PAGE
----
Forbes just published this article about Louis Vuitton switching to manufacturing hospital gowns for the major public hospitals in Paris. First off, Bravo LV.
Couple of observations.
This is why design vision matters. They are using AP-HP (France's medical authority) approved fabrics and patterns and yet the garments coming from their atelier are fit for Loretta Swit's Hot Lips, not the drab forgettable items you would expect from a state hospital. By subtly flaring the arms, narrowing the belt, choosing a semi-translucent fabric, etc they have elevated a classic. Kind of their M.O. I guess.
And yet when even LV is stuck within the confines of institutional parameters innovation is squashed. This is the sort of technology they regularly employ on their main line: “A metallic film is first bonded to a tulle base, then laser-cut to the design requested by the studio. The two materials are heated in a press, then the protective plastic film is removed from the metallic sequin to create the sheen effect. This fabric is used as a neo-embroidery.” None of that out-of-the-box thinking is present in these gowns.
I fully acknowledge that some garments should be 90% function and 10% form. These gowns are being made so medical professionals can save lives. It is imperative to have enough of them to meet demand and have them function every time. But if you can put in the same amount of stitches but can elevate the design or incorporate an innovative fabric that makes them better, why not? Beauty reinvigorates the soul and I want to live in a more beautiful world.
This comes back to the main issue I encountered when starting Janesi Comfort; when thinking about patients, everyone designs for the system, even Louis Vuitton. From the outside it makes sense; if the hospital provides them and insurance pays for it companies get the most reach the quickest. You can easily get contracts for half a million units. Those numbers make my accountant's eyes go glassy. But those units must be CHEEP. When Jo was in the hospital I didn't consider her a “unit”, nor did we value “cheep.” By purchasing the best fabric we could find and not skimping on the little design elements that make discretion possible, skin happy and minds at ease we created something that allows people to own a personal part of their situation. To have more agency in the System. This is what I could see Jo searching for that I could not provide. Now you can.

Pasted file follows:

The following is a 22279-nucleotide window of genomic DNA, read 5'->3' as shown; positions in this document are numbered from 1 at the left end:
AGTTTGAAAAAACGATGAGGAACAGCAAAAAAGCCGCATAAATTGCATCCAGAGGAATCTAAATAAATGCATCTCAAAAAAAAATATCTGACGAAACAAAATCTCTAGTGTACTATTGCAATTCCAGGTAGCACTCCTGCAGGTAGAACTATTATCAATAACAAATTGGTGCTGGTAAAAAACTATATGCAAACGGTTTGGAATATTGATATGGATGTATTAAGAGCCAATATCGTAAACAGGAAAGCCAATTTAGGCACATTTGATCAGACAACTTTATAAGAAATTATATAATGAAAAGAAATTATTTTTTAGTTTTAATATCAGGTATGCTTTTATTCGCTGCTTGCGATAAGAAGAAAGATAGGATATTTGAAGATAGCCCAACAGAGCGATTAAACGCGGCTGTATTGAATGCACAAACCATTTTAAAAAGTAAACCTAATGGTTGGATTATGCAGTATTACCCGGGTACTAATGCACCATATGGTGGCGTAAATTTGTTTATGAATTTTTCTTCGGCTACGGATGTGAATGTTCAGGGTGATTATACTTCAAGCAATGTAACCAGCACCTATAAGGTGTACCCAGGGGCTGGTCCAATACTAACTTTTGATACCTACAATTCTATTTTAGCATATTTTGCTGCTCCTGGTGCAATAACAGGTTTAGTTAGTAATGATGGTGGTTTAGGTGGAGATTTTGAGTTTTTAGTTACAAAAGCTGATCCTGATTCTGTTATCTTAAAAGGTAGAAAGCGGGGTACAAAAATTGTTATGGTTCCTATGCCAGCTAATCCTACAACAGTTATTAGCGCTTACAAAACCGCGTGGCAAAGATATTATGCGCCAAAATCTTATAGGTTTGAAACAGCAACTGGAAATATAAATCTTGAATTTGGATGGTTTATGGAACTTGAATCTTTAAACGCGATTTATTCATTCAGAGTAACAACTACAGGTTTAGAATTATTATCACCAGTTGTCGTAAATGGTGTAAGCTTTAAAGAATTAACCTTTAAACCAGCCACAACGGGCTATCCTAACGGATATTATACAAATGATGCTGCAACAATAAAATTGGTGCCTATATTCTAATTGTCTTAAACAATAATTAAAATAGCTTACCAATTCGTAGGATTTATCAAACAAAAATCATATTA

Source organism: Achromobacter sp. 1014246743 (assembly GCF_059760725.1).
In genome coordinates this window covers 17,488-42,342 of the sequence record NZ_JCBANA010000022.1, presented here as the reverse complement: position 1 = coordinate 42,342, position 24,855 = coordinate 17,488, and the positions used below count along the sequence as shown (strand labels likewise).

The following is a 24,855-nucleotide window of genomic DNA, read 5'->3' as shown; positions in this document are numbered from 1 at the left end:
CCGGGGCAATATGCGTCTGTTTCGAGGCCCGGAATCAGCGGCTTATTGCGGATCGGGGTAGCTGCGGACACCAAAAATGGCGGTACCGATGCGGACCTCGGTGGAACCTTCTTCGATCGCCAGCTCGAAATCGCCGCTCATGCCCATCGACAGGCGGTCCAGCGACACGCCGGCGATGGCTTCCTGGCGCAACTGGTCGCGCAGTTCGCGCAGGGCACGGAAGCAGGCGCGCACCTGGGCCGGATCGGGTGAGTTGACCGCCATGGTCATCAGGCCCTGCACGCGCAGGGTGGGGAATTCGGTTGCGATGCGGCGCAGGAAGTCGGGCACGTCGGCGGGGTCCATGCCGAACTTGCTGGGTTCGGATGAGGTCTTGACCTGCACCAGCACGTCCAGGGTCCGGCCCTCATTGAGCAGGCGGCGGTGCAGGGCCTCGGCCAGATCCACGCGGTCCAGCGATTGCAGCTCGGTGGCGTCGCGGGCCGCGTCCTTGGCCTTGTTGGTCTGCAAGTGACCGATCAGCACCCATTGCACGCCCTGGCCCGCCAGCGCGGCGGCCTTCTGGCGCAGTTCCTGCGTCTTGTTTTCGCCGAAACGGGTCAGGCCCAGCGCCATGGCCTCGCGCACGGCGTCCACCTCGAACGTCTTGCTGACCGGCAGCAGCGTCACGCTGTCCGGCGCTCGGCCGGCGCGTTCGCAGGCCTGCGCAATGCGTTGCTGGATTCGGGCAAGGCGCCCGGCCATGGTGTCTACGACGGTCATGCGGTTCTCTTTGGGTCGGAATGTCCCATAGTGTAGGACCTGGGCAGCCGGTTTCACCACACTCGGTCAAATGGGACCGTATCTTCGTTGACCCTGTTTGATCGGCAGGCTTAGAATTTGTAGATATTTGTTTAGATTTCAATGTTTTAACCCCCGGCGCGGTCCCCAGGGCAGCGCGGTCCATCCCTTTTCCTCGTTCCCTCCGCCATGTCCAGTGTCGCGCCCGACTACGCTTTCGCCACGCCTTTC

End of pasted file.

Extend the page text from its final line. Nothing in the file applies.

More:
These are being made by Volunteers. LVMH is owned by Bernard Arnault, the third richest man on the planet. They can't afford to pay the people getting them this press?
I need some beautiful dress forms. How sexy are those?
“We are proud to be able to help healthcare professionals at our level and put our know-how at the disposal of the Hôpitaux de Paris to create gowns for medical staff,” Michael Burke, Louis Vuitton Chairman and CEO, has said. “I would like to thank the artisans of our atelier who voluntarily participate in this civic act and who have been bravely applying themselves… to equip healthcare workers in hospitals who are in need of gowns.”